With regard to weaker interpretations of ATOM, it has been also suggested that similar or even identical accumulators may work simultaneously; for instance, numerosity and duration could be processed independently by two different accumulators before converging in a common system [24, 49]. Alternatively, there may be separate stimulus-processing pathways, especially for number-space processing. There is indeed evidence that space and number may share a common representation (a mental number line) and influence each other in tasks where they are processed together [50]. A positive correlation between spatial and numerical tasks was found by Thompson and Siegler [51] and Booth and Siegler [52]. In this study, we did not find a correlation between number and space. It is possible that the correlation among non-symbolic magnitude estimations may be affected by the type of task and/or the characteristics of the population. For instance, in the above-mentioned studies [51, 52], the authors tested children (5–8 years old) and used production tasks (such as drawing a line that is x long, creating a jar that has x candies in it). On the other hand, we tested adult humans for judgments of relative magnitudes (which is the longer line or the more numerous group). Some numerical abilities might be more closely related to spatial abilities, as well as the relation among time, space, and number might change over the course of cognitive development. A recent study found evidence of a single magnitude system in infants [53], while the debate is still largely open with respect to adults [15, 23, 24, 54]. To date, there is no evidence that the supposed common magnitude system would work similarly from childhood to adulthood. Longitudinal and/or cross-sectional studies investigating temporal, spatial and numerical abilities at different ages are needed in order to test such a hypothesis.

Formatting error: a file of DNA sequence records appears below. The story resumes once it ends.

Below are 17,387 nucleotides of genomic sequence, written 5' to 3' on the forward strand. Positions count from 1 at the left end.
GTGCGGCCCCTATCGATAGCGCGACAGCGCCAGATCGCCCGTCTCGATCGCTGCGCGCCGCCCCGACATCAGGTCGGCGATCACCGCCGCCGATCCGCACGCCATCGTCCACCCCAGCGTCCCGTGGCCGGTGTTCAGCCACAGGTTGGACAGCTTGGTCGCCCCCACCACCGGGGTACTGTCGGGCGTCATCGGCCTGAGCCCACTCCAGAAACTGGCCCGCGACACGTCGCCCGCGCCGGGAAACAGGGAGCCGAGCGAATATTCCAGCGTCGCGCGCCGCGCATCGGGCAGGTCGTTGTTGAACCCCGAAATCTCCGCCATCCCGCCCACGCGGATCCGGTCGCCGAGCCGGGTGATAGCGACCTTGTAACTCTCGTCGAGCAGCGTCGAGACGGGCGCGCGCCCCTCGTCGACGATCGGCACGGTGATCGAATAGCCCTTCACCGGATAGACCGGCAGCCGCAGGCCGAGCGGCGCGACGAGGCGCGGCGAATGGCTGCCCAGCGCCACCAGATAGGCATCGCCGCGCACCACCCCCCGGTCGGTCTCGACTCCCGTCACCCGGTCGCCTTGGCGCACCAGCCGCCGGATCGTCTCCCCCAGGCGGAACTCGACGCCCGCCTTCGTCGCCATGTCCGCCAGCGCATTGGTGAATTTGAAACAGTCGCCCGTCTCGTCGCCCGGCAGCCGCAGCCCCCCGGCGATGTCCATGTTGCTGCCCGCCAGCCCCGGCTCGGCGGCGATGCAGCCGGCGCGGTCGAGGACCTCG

Regarding the second purpose of this study, we found a positive correlation between non-symbolic (within and outside the subitizing range) and symbolic numerical abilities (both mental calculation and mathematical reasoning). Previous studies found a similar correlation [1, 22, 29]. These results are believed to suggest that non-symbolic numerical abilities might serve as a building block upon which symbolic numerical abilities are based. In this sense, the precision of non-symbolic numerical abilities would facilitate/affect comprehension of arithmetic and mathematics. However, as stated by Butterworth [55], correlations are not indicative of causation, and it might be possible that poor performance in non-symbolic numerical tasks is the consequence of poor mathematical ability (instead of the cause). We can only speculate on this point. However, the latter hypothesis appears to be less likely in our view. Non-symbolic numerical abilities are known to be present at birth [2] and are based on a core number system that improves in precision well before the acquisition of symbolic language [56, 57]. It was found that the ANS precision of 3- to 4-year-old children—before they have begun formal mathematics instruction—predicts their mathematics scores at age 5 or 6 years. In contrast, it does not predict their scores on other cognitive tasks, such as vocabulary size or the ability to identify colors or letters [58]. Above all, Castronovo and Göbel [36] found that experts in mathematics do not exhibit better performance in non-symbolic numerical abilities, thus excluding the possibility that long-term training in mathematics could easily shape non-symbolic numerical abilities. Further studies are needed on this issue. In the absence of more adequate explanatory frameworks, the positive correlation between non-symbolic and symbolic numerical abilities allows for the possibility that non-symbolic numerical systems can scaffold symbolic numerical systems.